Brandon Bernard

Brandon Bernard 

Attorneys representing former Killeen man Brandon Bernard have secured a virtual hearing with a U.S. District Judge in Waco in an attempt to halt his execution, scheduled for next week.

Bernard, who is set to be executed Dec. 10 at the U.S. Penitentiary in Terre Haute, Indiana, for a crime that left a couple dead on Fort Hood property in 1999, is being represented by the Law Office of Robert C. Owen, L.L.C. out of Chicago, and John Carpenter, an assistant federal public defender based out of Tacoma, Washington.

The attorneys for Bernard issued a news release Tuesday that a hearing was scheduled for 3 p.m. Wednesday with U.S. District Judge Alan D. Albright in Waco.

On June 21, 1999, Todd and Stacie Bagley were killed after being carjacked by Bernard, Christopher Vialva and three other teens.

Police said at the time that the Bagleys were youth pastors visiting Killeen for a church revival at a Killeen church.

After carjacking the Bagleys, Christopher Vialva, Bernard and three teenagers put the couple in the trunk of the car and drove for several hours, withdrawing money from ATMs and attempting to pawn Stacie Bagley’s wedding band.

At a remote training area at Fort Hood, police said Vialva shot Todd Bagley in the head and Stacie Bagley in the face.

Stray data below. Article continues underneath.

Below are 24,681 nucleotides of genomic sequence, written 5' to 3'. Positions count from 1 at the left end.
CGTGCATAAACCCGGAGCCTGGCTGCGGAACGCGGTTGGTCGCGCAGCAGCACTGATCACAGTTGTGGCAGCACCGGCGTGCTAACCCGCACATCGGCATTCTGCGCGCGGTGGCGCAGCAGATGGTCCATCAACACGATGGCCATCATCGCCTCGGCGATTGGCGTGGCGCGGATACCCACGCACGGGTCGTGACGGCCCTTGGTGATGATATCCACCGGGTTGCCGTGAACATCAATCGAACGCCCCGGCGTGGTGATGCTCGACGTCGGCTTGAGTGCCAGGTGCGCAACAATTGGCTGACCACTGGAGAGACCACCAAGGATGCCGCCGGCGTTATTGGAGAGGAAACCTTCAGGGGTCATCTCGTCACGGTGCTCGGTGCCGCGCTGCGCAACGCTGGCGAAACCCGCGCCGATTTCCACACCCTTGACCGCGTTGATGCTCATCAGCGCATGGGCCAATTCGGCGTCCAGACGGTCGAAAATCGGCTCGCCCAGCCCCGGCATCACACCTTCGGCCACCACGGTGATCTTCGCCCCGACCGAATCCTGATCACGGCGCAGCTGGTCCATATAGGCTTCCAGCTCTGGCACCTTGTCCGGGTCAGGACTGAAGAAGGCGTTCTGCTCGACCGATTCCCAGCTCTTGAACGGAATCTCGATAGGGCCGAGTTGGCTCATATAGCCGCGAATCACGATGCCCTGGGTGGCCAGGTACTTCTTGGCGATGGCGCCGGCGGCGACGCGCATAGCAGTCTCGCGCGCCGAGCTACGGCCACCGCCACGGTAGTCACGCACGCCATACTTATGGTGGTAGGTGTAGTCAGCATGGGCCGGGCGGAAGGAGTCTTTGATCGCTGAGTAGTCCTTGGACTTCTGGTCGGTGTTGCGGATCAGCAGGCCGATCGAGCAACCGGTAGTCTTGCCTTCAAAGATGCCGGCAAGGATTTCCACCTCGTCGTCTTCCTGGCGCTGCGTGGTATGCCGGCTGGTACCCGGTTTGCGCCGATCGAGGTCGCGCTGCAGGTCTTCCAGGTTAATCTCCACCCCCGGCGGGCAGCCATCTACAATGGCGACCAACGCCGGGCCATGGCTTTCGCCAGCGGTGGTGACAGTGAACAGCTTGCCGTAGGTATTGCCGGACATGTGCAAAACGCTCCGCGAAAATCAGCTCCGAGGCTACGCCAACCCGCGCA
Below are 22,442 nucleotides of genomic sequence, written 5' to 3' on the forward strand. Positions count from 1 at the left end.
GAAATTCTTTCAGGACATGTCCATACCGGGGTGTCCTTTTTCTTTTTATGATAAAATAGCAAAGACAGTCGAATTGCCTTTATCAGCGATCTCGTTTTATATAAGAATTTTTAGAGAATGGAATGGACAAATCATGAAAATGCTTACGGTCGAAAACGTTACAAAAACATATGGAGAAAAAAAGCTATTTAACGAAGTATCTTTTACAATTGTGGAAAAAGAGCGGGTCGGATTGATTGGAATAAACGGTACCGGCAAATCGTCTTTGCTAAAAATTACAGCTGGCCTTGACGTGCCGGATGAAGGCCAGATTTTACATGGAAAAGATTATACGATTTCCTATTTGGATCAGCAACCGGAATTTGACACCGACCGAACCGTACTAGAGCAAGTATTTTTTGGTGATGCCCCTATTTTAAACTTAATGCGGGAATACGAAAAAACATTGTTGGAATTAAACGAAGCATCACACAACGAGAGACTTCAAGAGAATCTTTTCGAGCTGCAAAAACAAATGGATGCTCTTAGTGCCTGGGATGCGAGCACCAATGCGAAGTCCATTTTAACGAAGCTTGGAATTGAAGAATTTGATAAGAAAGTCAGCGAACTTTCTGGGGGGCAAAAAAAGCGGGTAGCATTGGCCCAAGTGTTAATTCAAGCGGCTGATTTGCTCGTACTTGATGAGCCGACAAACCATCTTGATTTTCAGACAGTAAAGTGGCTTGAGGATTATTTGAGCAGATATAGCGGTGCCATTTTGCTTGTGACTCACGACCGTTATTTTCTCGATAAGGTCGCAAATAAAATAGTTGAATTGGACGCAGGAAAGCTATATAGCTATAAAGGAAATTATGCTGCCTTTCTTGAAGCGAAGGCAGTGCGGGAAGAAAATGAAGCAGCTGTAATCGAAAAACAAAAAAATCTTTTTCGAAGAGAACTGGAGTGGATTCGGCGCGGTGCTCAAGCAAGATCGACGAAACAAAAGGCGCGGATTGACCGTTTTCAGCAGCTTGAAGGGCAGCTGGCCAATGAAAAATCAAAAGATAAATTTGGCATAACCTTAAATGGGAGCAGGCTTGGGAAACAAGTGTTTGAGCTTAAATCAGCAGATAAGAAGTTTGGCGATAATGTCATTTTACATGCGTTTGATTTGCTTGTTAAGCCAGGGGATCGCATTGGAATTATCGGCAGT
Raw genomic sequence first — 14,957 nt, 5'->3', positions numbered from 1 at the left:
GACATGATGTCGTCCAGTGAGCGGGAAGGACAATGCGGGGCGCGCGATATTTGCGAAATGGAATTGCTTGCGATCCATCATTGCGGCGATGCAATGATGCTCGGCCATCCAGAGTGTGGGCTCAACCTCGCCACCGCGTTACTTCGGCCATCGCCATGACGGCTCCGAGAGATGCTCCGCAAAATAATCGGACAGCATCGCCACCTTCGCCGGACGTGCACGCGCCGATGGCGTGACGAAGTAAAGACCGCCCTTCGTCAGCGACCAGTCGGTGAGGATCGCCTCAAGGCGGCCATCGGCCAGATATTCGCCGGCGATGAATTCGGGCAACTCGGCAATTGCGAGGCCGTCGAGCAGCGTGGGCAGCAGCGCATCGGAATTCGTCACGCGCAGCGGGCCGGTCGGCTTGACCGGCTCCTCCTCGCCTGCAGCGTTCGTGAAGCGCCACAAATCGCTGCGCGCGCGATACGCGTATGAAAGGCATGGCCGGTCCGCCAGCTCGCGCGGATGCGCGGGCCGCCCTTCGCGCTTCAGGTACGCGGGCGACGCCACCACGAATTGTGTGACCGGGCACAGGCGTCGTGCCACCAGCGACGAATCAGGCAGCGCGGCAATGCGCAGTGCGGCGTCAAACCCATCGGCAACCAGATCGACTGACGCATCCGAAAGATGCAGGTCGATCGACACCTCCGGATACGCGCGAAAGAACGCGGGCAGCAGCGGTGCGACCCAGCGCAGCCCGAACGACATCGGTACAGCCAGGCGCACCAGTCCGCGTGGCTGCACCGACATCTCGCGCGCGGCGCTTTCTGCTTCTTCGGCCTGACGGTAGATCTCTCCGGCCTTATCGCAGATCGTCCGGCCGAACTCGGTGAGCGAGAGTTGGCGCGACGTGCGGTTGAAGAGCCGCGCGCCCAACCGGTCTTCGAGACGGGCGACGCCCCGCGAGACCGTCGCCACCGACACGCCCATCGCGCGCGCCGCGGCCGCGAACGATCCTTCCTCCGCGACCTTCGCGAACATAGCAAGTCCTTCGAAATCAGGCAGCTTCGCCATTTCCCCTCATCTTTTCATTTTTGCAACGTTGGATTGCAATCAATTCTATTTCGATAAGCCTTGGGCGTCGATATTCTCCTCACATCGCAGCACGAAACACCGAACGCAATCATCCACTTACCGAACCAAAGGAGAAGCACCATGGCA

Bernard set the car on fire, the U.S. Department of Justice said.

Todd Bagley died instantly, and Stacie Bagley died of smoke inhalation after the vehicle was set ablaze, police said at the time.

Vialva was executed Sept. 24 in Terre Haute for his role in the crime.

The purpose of Wednesday’s hearing is to “address whether the federal government violated the law by scheduling Brandon Bernard’s execution while his legal claims relating to hidden evidence were pending,” the release said.

Prosecutors withheld “critically important evidence” during the trial in 2000, Bernard’s lawyers said Tuesday.

Evidence the attorneys say prosecutors withheld included that Bernard was at the bottom rung of the youth gang that committed the crime. The attorneys said that made him less of a threat of future violence if his life was spared.

Since being convicted in June 2000, five jurors have opposed his death sentence, Bernard’s attorneys said in the release.

Prosecutors also withheld evidence that “Mr. Bernard was absent when most of the crime events took place, and that at least two equally culpable participants were to receive more lenient sentences (both are now out of custody),” the release said.

Bernard and his legal team filed an appeal after discovering the prosecutors withheld that information, and his claims were still pending when the government ordered his execution, his attorneys said.

“Federal law, 18 U.S.C. § 3596(a), prohibits the setting of an execution when a prisoner’s appeals remain pending in the courts,” the release said.

Bernard’s execution notice has gained national attention, including articles being published in The New Yorker, People Magazine and CNN.com.

Celebrities, such as Kim Kardashian West, have publicly asked for a stay of execution in the case.

“First, I want to say that a terrible crime was committed and me fighting for a stay of execution does not take away from the sympathy I have for the victim’s Todd and Stacie Bagley, and their families. My heart breaks for everyone involved,” Kardashian West tweeted Sunday.

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